Capt. Joel Roos (center), commanding officer, Naval Medical Center San Diego, speaks with Deputy Secretary of Veterans Affairs Scott Blackburn (far left) on June 15, 2017.

Capt. Joel Roos (center), commanding officer, Naval Medical Center San Diego, speaks with Deputy Secretary of Veterans Affairs Scott Blackburn (far left) on June 15, 2017. (Cameron Pinske/U.S. Navy)

WASHINGTON — The chief information officer at the Department of Veterans Affairs resigned Tuesday, prompting questions about what will happen with the agency’s planned modernization efforts.

Scott Blackburn, the VA’s acting chief information officer, posted a farewell letter on Twitter on Tuesday morning. VA Spokesman Curt Cashour confirmed Blackburn resigned from the agency, effective Tuesday.

“We thank Scott for his service and wish him the best of luck in the future,” Cashour wrote in an email.

The VA has not yet named Blackburn’s replacement.

Blackburn tweeted it was a “bittersweet moment” and described working at the VA as “the honor of my life.”

“My effort has always been about better caring for veterans regardless of presidential administration, Republican or Democrat – and I have been honored to serve alongside both in a bipartisan way,” Blackburn wrote in his resignation letter. “I wish the very best for those in VA who are dedicated to caring for veterans, and I will pray every day for their success.”

Former VA Secretary Bob McDonald recruited Blackburn, an Army veteran, to the VA in 2014. He previously worked as a partner at a management consulting firm that specialized in transforming the culture of Fortune 500 companies.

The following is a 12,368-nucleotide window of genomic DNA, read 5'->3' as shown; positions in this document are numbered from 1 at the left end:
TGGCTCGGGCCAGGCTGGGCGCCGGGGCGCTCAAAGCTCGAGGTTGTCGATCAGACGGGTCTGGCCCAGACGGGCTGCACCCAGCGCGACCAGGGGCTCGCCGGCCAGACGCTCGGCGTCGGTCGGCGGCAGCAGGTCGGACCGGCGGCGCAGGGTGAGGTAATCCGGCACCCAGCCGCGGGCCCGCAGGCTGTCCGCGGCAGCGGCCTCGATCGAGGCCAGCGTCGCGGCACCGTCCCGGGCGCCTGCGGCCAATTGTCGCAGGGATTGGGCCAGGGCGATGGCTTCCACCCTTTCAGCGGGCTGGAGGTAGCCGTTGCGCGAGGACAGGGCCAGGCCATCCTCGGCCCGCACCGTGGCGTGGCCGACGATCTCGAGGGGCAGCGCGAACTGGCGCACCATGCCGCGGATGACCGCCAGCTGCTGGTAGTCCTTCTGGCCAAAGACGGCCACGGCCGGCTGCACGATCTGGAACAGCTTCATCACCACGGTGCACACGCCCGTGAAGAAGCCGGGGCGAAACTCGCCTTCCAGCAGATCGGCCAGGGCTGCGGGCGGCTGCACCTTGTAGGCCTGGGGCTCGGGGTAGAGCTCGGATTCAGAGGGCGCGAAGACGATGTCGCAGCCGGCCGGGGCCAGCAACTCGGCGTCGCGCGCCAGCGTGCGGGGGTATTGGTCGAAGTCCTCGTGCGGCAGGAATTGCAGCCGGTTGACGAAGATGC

For years, Blackburn led McDonald’s transformation initiative, MyVA.

Under former VA Secretary David Shulkin, Blackburn served as the VA interim deputy secretary and then took over as acting chief information officer.

The VA’s information technology systems have been beset with challenges. Last year, the Government Accountability Office labeled the agency’s IT as “high risk” and in need of congressional oversight. The GAO said the VA was spending billions of dollars on old and inefficient systems.

Last summer, Shulkin announced the VA would enter into a multibillion-dollar contract with Cerner Corporation to overhaul its electronic health record system and build one capable of sharing data seamlessly with the Defense Department.

Shulkin was working through contract negotiations when he was fired March 28. Blackburn’s exit creates more questions about the effort.

In response to a question about it Tuesday, Cashour said the VA “doesn’t typically comment on ongoing contract negotiations.”

Blackburn’s resignation also leaves another gap in the VA’s leadership team.

Robert Wilkie, the Defense Department undersecretary of personnel and readiness, is serving as acting VA secretary while President Donald Trump’s nominee for the job, Rear Adm. Ronny Jackson, awaits a Senate confirmation hearing April 25.

The VA also has vacancies in the positions of undersecretary of health and undersecretary of benefits. Twitter: @nikkiwentling

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Nikki Wentling has worked for Stars and Stripes since 2016. She reports from Congress, the White House, the Department of Veterans Affairs and throughout the country about issues affecting veterans, service members and their families. Wentling, a graduate of the University of Kansas, previously worked at the Lawrence Journal-World and Arkansas Democrat-Gazette. The National Coalition of Homeless Veterans awarded Stars and Stripes the Meritorious Service Award in 2020 for Wentling’s reporting on homeless veterans during the coronavirus pandemic. In 2018, she was named by the nonprofit HillVets as one of the 100 most influential people in regard to veterans policymaking.

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